If you had one piece of advice that you could give to all parents about video-games, what would it be?
Ask people who know what they’re talking about what the game they’re buying for their child is. When I worked at GAME (this is going back many years now) I always made time to explain to parents what it is they’re buying, so they can decide if it’s suitable. Now, as a games writer, I still have all the time in the world for parents with questions. But parents need to be the one to find us and ask us.
If you had one piece of advice that you could give to all game creators about parents, what would it be?
Remember who your target audience is. Don’t assume because it’s a kids’ game you can take it easy. Kids – as well as adults – want good games, too. If that wasn’t the case, you wouldn’t see Skylanders selling loads on a yearly basis.
Which game would you like to see next on GameHub?
Skylanders Superchargers, Lego Dimensions, and Disney Infinity 3.0. Basically, the more information there is about toys-to-life games, the better. Someone who doesn’t know what these games are might hear something like “Lego Dimensions costs £750!!!!!” and be put off from it without realizing you don’t need to buy everything to enjoy it.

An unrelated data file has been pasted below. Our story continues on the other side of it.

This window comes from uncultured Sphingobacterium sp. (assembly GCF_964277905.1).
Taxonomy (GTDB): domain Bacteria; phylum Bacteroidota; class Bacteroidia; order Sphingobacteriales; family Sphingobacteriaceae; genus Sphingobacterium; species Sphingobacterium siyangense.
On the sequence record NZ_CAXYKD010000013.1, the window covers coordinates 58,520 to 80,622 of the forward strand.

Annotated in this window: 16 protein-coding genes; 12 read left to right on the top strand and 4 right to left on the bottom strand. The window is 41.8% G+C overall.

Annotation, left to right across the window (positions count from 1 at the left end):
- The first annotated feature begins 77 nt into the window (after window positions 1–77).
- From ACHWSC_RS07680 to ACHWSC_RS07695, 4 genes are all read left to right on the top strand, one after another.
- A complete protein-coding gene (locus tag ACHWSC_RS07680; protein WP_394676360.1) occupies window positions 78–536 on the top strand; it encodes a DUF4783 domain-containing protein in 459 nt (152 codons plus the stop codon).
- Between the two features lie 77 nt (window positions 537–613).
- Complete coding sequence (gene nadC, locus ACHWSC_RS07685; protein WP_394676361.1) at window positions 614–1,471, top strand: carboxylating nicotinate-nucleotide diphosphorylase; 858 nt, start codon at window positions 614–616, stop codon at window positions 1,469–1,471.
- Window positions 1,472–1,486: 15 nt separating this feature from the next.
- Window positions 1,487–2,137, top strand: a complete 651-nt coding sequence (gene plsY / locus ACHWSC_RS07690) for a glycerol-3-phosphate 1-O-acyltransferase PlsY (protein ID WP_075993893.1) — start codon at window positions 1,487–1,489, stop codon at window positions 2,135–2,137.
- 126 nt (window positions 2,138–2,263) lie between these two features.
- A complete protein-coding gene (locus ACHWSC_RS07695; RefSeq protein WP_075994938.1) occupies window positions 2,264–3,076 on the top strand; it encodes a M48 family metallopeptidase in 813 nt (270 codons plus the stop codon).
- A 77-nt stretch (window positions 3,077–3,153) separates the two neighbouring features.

If you could show GameHub to one person, famous or family, who would it be and why?
My nan. She died when I was 13 so it’d be great to show her what I’m doing with my life (please don’t say this is the last question, this is a terrible note to end on!)
Did you enjoy doing GameHub Guest Games and would you be up for doing it again?
Definitely! Any chance I get to really look deeply into what makes a game is absolutely smashing.
Did you enjoy Wes’ interview? I loved the story about recreating the Pokemon toys in digtial form – so sweet! Let us know you thoughts – and any stories of your own – in the comments below!